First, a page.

The Can Can

Sometimes, the simplest call of all is also the best.

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Whitetail activity was slow until the last hour before sunset, then Justin had several yearlings and a large 6-point buck cruise by his stand. Suddenly he spotted a 130-inch, 9-pointer in the soybean field 60 yards out. Justin called with a grunt tube, and a Primos bleat can call, but while the buck was interested in the sounds, it wouldn’t cross the creek toward Justin and stayed out of bow range. The buck slipped silently away. That’s when Justin looked up along the hay field edge and 300 yards away spotted a huge buck. There was no wind, so when Justin worked his can call, it immediately got the bruiser’s attention, and he started toward Justin. Behind the big buck was a smaller one, and they took their time ambling along the hay field edge toward Justin. Outdoor Life Online Editor
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When the buck stopped to feed, Justin worked the can call, and the deer moved closer along the hay field edge. At 75 yards the buck stopped, and Justin grunted at him. That sealed the deal, and the whitetail entered the woods toward the creek, got to the fence line, and moved along it toward Justin. At 17 yards, Justin came to full draw, made a soft voice grunt to stop the buck, and sent a 3-blade NAP Rage broadhead through the deer’s chest. The buck spun and ran, but folded up 75 yards away. The size of the 8×8 buck awed Justin. With an inside rack spread of 19 inches, and a gross green score of about 160-inches, the deer is a giant by any measure. “I spent a lot of time in Kansas during spring and summer scouting for hunting spots, and knocking on a lot of farm house doors asking for hunting permission,” Justin says happily. “It was all worth it though, because that buck is a lifetime animal for me.” Outdoor Life Online Editor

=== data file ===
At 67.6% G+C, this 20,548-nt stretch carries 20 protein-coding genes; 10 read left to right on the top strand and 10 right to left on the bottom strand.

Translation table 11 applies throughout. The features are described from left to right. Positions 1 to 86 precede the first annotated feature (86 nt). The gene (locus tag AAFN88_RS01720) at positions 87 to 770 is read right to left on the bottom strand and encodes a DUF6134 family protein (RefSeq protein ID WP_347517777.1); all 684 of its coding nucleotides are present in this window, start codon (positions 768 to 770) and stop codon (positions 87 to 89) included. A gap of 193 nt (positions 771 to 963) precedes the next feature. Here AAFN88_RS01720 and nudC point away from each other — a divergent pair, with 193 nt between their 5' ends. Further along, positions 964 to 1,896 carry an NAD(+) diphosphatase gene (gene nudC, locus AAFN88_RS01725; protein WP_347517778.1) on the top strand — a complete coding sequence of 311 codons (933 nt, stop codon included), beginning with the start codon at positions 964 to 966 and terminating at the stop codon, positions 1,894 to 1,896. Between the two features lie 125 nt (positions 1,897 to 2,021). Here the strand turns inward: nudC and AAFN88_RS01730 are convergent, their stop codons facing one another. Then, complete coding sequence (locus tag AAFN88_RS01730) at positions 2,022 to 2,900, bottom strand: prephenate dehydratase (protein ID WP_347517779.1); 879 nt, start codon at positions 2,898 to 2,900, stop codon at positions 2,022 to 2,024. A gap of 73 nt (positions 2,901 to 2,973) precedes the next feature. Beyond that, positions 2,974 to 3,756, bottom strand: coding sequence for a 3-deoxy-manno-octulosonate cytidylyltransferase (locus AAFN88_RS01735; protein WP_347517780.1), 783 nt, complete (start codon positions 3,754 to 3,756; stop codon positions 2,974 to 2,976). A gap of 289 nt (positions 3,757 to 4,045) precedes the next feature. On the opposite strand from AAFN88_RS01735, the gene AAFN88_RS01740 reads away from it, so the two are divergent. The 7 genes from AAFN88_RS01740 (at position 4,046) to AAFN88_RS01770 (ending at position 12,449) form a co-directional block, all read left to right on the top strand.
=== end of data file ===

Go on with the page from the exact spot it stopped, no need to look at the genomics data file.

Sometimes, the simplest call of all is also the best.